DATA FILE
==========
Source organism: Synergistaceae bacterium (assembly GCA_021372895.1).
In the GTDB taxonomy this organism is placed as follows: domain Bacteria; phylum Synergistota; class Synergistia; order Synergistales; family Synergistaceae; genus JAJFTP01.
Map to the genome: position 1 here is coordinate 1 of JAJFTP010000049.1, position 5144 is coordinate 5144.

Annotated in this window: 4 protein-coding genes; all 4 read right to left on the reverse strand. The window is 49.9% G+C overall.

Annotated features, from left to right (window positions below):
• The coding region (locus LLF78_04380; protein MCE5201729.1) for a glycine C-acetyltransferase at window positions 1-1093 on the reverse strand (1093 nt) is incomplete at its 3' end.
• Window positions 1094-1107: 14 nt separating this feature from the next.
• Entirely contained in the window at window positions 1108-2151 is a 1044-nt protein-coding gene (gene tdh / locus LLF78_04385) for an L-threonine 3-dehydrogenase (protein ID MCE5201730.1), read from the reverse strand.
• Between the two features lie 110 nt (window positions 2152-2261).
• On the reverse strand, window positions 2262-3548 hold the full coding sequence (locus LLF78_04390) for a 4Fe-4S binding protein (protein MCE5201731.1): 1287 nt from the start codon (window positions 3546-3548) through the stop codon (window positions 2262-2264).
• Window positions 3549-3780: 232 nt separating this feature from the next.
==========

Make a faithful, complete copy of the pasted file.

Source organism: Synergistaceae bacterium (assembly GCA_021372895.1).
In the GTDB taxonomy this organism is placed as follows: domain Bacteria; phylum Synergistota; class Synergistia; order Synergistales; family Synergistaceae; genus JAJFTP01.
Map to the genome: position 1 here is coordinate 1 of JAJFTP010000049.1, position 5144 is coordinate 5144.

Annotated in this window: 4 protein-coding genes; all 4 read right to left on the reverse strand. The window is 49.9% G+C overall.

Annotated features, from left to right (window positions below):
• The coding region (locus LLF78_04380; protein MCE5201729.1) for a glycine C-acetyltransferase at window positions 1-1093 on the reverse strand (1093 nt) is incomplete at its 3' end.
• Window positions 1094-1107: 14 nt separating this feature from the next.
• Entirely contained in the window at window positions 1108-2151 is a 1044-nt protein-coding gene (gene tdh / locus LLF78_04385) for an L-threonine 3-dehydrogenase (protein ID MCE5201730.1), read from the reverse strand.
• Between the two features lie 110 nt (window positions 2152-2261).
• On the reverse strand, window positions 2262-3548 hold the full coding sequence (locus LLF78_04390) for a 4Fe-4S binding protein (protein MCE5201731.1): 1287 nt from the start codon (window positions 3546-3548) through the stop codon (window positions 2262-2264).
• Window positions 3549-3780: 232 nt separating this feature from the next.